Maryanne is faced with a decision and she doesn't like most of her options. She is assigned a project that is very important from a compliance perspective but seems to have little operational value. In fact, some may consider it a threat to operational task velocity and would like to see this project fail.
Maryanne is in a tricky position because she has limited freedom in building her requirements package. That limit has a name, in fact it has a first name, last name and she assumes a name that fits in the middle. The name of her constraint is Drew Middlebottom and he is the assigned project manager for this endeavor.
Mr. Middlebottom not only doesn't understand the value of the business analysis role, he obviously considers it a low level threat. He has stated his viewpoints that the process of building requirements takes up to much time. He lobbies for agile methods but that is a smoke screen. He understands and appreciates agile approaches slightly better than he appreciates a business analyst. He uses this as a shield to do what he wants on projects and finds defined processes an irritant.
The project manager decided that Maryanne would be allowed three workshops in the next two weeks to gather requirements and complete the requirements package. This is a horrible idea but Maryanne's options are quite limited. It is uncertain if Mr. Middlebottom's constant negative campaigning against business analysis activities to the project schedule was a factor in each meetings low attendance but Maryanne knew she couldn't focus on that distraction. She needed to find a way to build a valuable set of requirements and she would likely need to be creative in her approach.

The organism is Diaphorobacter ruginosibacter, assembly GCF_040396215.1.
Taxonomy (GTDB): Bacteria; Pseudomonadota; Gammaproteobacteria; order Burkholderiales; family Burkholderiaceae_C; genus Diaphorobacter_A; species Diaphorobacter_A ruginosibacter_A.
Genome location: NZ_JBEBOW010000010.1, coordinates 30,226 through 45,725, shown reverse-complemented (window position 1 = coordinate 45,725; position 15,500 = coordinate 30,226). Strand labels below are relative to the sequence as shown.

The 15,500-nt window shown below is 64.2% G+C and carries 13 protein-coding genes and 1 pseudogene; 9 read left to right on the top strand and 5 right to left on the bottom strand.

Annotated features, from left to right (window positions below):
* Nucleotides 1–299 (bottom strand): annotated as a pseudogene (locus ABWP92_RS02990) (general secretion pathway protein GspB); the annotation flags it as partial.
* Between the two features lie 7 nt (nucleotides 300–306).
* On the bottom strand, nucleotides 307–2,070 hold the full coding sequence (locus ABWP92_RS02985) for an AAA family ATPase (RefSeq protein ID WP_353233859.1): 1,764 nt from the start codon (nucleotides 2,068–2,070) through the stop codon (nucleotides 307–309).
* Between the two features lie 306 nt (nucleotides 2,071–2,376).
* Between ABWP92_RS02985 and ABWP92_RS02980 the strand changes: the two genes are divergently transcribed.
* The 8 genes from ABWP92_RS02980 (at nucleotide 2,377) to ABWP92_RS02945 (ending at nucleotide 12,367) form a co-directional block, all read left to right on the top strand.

Maryanne looked at the list of options she had been struggling to create. She didn’t know which aspect of this endeavor was the most depressing. The fact that the list seems weak or that she had invested almost half a day building it. The list of her options she felt were reasonable included:
1. Escalate the issue to management, require mandatory attendance procedures
2. List low attendance as a high impact and high probability risk in the risk register
3. Assign tasks to people not attending the meetings and see if they actually read the meeting notes
4. Give up on meetings for now, downshift into one-on-one interactions
Only when studying for the IIBA CBAP exam did she come to a decision. It came in the form of the first bullet listed item in 10.25.4.1 in the IIBA BABOK (Business Analysis Body of Knowledge). This section falls into the Interviewing task description and that bullet list is focused upon the stated strengths of interviews. It says specifically, "Encourages participation by and establishes rapport with stakeholders."
Rapport sounds like a tremendous asset to her right now, not only for this project but all the ones she may be assigned downstream. She now had a direction to go in, she just needed to find a way to get around Mr. Middlebottom's constant interference and execute a strategy.
© 2017 Dwayne Wright